The joints in human elbows, knees and the like exhibit very little friction even at moderately high pressure — man-made materials can offer nothing as good. Zwitterions might put that right.
Zwitterions are molecules with discrete positive and negative charges in different places. Jacob Klein of the University of Oxford, UK, and his colleagues have created polymer 'brushes' made of zwitterionic phosphorylcholine, in which the multiple positive and negative charges strongly attract water molecules, and attached them firmly to mica surfaces. The result is a system with very low friction when the surfaces move against each other, probably because the water molecules clinging to the phosphorylcholines prevent the brushes becoming entangled. The bound water can exchange freely with other water molecules, which also reduces friction.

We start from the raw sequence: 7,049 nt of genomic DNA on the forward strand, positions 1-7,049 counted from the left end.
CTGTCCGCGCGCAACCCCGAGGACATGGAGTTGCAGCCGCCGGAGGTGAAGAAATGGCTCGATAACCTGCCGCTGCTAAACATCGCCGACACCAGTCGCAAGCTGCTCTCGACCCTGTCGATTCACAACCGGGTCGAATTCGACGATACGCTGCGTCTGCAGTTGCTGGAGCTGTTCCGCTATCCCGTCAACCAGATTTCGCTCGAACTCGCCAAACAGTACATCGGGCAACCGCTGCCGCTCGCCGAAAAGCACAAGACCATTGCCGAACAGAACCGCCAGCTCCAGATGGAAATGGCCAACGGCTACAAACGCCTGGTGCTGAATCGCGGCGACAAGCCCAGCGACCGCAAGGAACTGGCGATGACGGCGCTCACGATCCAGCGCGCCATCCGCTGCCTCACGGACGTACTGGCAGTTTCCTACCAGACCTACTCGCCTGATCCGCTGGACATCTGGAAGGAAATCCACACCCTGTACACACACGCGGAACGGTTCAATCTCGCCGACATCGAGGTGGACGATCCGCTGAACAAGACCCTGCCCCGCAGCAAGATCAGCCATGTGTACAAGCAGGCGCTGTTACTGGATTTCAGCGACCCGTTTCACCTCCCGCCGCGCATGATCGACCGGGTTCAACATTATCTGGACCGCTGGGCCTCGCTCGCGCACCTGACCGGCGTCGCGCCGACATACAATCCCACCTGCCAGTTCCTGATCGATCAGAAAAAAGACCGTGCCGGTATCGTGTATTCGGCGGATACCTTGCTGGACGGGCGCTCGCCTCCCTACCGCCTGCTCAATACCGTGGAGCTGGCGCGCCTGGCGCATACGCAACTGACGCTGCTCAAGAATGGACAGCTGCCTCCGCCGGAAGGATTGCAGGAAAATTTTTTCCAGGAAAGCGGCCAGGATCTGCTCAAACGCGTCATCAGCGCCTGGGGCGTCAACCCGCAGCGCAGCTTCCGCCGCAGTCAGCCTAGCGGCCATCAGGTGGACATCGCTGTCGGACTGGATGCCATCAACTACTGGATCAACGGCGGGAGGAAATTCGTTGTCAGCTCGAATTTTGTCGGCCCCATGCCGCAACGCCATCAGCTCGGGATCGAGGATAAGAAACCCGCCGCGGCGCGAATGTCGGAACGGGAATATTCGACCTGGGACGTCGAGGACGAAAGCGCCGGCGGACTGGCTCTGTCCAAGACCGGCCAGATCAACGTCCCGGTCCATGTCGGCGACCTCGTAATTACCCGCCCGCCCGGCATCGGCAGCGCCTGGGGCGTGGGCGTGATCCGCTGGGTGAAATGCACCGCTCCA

This work might have application in biomedical devices where friction is often a problem.